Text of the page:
Ode to Clark’s Lake
By William Leutz
Again my waking eyes settle on
the water stretching out before me,
a sheet of hammered silver shining in
the fallen light of the second moon of May.
Random patterns of the morning break
coruscate its shifting surface as
they have done since first the creeping ice
carved the shallow hollow of this spring-fed lake.
One hundred years ago, comfortable
in their wicker rocking chairs on the long
shaded porch of the Eagle Point Hotel,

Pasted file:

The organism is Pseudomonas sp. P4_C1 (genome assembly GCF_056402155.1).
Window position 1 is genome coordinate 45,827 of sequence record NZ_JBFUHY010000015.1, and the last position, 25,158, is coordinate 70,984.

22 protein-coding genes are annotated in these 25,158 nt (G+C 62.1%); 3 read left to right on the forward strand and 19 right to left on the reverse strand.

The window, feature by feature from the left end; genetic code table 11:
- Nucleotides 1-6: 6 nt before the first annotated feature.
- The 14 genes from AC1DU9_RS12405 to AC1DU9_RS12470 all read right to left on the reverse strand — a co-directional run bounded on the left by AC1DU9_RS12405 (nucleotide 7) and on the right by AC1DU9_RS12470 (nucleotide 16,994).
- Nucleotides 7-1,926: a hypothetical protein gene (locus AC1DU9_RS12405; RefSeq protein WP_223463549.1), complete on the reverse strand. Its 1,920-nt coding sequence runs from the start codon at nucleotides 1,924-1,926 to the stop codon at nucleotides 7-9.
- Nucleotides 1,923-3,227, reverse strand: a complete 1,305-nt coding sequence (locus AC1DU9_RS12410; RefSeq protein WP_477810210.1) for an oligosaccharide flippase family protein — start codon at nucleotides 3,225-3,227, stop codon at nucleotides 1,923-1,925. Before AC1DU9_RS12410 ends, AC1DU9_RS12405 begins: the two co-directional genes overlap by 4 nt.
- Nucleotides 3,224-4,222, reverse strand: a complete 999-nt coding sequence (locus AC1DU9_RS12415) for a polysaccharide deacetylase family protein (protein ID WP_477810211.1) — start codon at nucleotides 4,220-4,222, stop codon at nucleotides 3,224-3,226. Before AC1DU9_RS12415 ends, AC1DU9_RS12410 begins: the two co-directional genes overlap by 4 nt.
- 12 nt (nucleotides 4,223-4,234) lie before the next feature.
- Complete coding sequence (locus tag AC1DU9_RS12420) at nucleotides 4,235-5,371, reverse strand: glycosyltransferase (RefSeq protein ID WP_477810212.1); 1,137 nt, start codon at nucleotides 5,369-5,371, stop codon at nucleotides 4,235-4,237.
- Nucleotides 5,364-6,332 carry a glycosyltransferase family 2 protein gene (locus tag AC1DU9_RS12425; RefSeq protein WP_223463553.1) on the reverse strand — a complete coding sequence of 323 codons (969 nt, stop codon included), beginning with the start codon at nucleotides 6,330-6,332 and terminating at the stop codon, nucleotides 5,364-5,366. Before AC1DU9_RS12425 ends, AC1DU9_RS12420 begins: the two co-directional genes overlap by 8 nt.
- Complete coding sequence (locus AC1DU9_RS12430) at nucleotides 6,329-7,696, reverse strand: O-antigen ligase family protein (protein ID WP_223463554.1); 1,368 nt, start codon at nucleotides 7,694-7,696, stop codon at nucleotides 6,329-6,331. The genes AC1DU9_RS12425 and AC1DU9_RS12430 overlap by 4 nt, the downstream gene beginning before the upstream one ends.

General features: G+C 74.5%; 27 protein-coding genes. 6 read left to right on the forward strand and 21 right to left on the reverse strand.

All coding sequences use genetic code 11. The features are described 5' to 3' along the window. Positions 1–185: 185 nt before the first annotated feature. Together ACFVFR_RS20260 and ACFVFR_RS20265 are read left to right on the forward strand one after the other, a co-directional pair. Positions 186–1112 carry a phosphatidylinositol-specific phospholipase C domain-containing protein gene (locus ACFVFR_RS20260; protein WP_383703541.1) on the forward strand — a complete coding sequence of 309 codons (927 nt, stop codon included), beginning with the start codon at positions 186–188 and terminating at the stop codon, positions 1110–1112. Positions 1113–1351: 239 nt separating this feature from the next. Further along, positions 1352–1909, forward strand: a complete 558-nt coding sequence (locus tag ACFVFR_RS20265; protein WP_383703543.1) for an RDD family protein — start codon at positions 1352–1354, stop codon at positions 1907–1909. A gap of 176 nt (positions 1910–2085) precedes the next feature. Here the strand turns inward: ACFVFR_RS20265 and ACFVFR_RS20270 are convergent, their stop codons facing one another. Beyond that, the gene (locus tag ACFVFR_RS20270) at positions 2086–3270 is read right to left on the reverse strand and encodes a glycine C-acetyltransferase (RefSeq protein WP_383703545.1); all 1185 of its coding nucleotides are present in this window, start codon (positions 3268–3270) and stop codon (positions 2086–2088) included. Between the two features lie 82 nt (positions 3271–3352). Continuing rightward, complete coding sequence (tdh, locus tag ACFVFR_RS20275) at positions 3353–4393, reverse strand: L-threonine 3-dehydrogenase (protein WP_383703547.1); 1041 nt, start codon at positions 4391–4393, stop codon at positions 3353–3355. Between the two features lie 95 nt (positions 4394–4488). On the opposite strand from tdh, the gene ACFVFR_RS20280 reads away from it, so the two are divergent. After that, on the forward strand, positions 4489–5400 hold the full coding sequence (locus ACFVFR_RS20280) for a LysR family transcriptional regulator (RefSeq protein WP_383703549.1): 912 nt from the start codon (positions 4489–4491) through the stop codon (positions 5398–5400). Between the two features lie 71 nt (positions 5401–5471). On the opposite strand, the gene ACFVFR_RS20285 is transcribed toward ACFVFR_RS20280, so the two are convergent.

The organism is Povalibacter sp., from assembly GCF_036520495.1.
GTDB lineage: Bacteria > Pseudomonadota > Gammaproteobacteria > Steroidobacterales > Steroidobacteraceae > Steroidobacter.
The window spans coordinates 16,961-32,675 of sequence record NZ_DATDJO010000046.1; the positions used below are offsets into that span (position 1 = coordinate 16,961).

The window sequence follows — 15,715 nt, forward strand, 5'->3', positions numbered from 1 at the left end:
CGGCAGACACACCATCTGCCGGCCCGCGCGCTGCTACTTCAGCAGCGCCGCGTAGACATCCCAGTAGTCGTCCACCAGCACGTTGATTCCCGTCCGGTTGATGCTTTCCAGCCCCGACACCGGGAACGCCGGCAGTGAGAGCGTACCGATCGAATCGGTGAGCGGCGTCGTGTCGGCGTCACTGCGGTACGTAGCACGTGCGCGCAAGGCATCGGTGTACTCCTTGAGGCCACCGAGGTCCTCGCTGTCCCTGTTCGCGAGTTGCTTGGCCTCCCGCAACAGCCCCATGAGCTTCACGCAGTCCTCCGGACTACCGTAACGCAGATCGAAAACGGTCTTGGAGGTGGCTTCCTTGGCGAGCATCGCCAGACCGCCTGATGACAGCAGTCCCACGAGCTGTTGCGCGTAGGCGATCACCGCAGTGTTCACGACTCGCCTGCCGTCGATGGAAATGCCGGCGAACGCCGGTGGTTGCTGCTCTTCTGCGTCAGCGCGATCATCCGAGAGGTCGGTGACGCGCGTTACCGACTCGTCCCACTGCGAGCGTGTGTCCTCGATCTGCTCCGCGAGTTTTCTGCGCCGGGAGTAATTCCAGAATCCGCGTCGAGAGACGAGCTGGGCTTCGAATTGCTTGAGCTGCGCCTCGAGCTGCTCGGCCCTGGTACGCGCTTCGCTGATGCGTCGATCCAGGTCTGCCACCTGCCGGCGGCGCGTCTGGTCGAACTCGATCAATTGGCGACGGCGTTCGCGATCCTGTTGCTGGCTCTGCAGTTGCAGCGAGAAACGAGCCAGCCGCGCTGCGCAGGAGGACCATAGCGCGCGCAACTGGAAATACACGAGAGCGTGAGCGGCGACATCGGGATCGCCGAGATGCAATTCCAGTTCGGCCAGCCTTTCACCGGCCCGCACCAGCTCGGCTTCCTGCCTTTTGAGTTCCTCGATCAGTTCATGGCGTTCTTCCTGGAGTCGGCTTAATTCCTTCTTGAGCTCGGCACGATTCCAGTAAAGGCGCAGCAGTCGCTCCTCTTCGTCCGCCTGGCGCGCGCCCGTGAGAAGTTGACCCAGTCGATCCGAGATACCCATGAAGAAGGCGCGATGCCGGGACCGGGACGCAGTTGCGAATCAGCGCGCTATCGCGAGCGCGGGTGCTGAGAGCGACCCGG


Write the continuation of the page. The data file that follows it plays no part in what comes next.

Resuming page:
my grandparents also shared this sight.
One hundred years earlier the Potawatomi
in their light, white, birch canoes,
and the wandering, coureur-de-bois engaging
in the fading fur trade, knew it’s light.
In the bitter social banter that serves
for public discourse of the present day,
I wonder who will find this peace
one hundred years from now?